Kolkata port seeks easing of traffic norms to prevent container pile up
In the immediate aftermath of the bridge collapse, container movement from the port fell sharply to around 900 a day compared with an average of around 1,700-2,000
Kolkata: Time is fast running out on the Kolkata port, which has been grappling with disruptions ever since a bridge connecting the southwest of the city collapsed on 4 September. Because of restrictions imposed on movement of goods vehicles, cargo despatches have declined, and unless the police start to ease the flow of traffic, the port is staring at a container pile up, say key officials.
In the immediate aftermath of the bridge collapse, container movement from the port fell sharply to around 900 a day compared with an average of around 1,700-2,000. Restrictions were imposed and goods vehicles were allowed to ply for only seven hours a day compared with 16 before the accident took place. Also, they were initially allowed to ply only at night, between 11pm and 6am.
Restrictions have since been eased and goods vehicles are being allowed to ply for up to 10 hours at night and three hours during daytime, said a key official at the Kolkata Port Trust (KoPT), who asked not to be named. As a result, despatches are now down by only around 15%, or about 300 containers a day, but “this arrangement cannot be dragged out”, he said.
The port and other related authorities, such as customs, are not geared to work 10 hours every night, he added.
Key to solving the escalating problem is to widen the daytime window from three hours, according to this official. For the police, mobility of passenger vehicles is top priority, he admitted. But, at the same time, “the police must realise that the sentiment of the business community is at stake”, he said. The police have as an interim measure also banned multi-axle trucks with 20 or more wheels in the state.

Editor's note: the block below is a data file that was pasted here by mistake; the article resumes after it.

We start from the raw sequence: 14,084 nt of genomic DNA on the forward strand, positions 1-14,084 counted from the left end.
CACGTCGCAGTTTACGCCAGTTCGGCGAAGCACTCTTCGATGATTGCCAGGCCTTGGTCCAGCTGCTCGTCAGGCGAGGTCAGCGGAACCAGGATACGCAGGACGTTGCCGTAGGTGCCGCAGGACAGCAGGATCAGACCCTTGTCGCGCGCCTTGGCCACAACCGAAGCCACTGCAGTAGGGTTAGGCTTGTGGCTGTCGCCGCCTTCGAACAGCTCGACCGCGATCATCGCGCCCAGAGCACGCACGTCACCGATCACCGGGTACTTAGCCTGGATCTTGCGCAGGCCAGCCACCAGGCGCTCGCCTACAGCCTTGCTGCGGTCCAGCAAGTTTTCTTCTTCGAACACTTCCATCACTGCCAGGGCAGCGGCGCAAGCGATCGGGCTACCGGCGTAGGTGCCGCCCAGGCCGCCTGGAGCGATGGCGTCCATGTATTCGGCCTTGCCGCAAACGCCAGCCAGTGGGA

These trucks typically transport 40-foot containers and they account for at least a fifth of the cargo received at the Kolkata port. They carry so called project cargo or heavy machinery, according to the KoPT official. “Though there is no known diversion yet of inbound cargo, restrictions need to be eased immediately to address sentiment,” he said. Some outbound cargo has already been diverted to Vizag, according to this official.
Business lost by the Kolkata port due to traffic disruptions may never come back, fear port officials. More so because even the Paradip port, which is closer than Vizag, has started to despatch containers, said another official at KoPT’s traffic department, who, too, asked not to be identified. At this time of the year, cargo movement would have normally jumped to 2,000 containers a day due to the approaching festive season in India and Nepal, he said. Christmas despatches from the port have also started.
The police gave additional time last weekend to move containers from the port, said the KoPT’s traffic department official. But they didn’t on Saturday. The port currently has around 6,500-7,000 containers in its yard, and it has capacity to hold around 1,000 more, this person said. “We can carry on for maybe a week more, but unless traffic restrictions are eased, containers will pile up and it will have long-term implications,” he said.
Meanwhile, the state government has decided to demolish the collapsed Majerhat bridge and rebuild it in a year. Alongside, the civic authorities are trying to create a new thoroughfare to ease pressure of passenger vehicles on roads connecting the port.
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